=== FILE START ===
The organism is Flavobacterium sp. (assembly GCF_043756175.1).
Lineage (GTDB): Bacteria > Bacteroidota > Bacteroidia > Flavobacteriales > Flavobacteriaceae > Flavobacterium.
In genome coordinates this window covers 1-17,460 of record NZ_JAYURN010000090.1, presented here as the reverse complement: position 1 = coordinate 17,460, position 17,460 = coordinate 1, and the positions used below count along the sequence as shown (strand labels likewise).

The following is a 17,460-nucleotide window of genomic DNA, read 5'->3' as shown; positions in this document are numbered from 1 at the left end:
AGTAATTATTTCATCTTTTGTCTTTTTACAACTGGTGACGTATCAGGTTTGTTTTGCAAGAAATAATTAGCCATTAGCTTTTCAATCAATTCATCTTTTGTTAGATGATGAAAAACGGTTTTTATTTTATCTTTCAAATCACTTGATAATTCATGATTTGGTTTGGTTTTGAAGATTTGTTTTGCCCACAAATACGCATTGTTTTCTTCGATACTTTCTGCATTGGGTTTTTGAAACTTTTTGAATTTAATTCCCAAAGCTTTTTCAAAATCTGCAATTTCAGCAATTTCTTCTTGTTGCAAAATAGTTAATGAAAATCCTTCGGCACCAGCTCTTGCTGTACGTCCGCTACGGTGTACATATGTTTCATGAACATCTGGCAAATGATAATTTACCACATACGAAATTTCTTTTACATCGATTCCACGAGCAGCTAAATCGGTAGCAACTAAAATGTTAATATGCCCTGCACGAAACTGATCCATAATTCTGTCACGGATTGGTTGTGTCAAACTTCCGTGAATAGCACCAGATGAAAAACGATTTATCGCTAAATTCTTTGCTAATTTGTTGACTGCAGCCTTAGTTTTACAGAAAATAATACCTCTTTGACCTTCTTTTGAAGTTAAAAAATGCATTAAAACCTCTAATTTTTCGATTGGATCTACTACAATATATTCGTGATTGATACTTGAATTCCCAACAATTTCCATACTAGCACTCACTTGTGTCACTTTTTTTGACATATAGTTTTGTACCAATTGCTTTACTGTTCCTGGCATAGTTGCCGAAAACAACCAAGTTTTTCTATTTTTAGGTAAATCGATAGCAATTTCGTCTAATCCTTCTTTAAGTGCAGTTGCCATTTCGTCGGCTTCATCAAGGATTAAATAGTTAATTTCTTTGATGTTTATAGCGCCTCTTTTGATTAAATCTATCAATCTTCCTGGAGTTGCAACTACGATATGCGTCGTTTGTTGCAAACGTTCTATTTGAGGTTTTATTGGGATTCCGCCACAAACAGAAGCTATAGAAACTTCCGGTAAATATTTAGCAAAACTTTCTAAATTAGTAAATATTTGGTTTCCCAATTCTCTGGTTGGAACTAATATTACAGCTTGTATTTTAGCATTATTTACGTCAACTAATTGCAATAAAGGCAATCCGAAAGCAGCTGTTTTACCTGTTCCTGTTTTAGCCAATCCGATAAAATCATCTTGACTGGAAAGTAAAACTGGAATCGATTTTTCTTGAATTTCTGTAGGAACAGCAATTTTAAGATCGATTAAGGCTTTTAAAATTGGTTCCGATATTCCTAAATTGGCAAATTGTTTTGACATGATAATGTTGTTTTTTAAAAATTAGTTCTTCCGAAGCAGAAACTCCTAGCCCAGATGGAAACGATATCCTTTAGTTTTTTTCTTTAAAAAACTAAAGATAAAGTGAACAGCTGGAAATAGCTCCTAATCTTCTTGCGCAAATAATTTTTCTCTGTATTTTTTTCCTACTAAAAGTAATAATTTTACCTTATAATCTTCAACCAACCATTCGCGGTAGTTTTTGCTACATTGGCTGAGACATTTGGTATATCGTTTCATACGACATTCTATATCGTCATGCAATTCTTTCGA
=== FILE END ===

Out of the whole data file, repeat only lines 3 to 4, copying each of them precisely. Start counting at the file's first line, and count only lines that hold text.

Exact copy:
In genome coordinates this window covers 1-17,460 of record NZ_JAYURN010000090.1, presented here as the reverse complement: position 1 = coordinate 17,460, position 17,460 = coordinate 1, and the positions used below count along the sequence as shown (strand labels likewise).

The following is a 17,460-nucleotide window of genomic DNA, read 5'->3' as shown; positions in this document are numbered from 1 at the left end: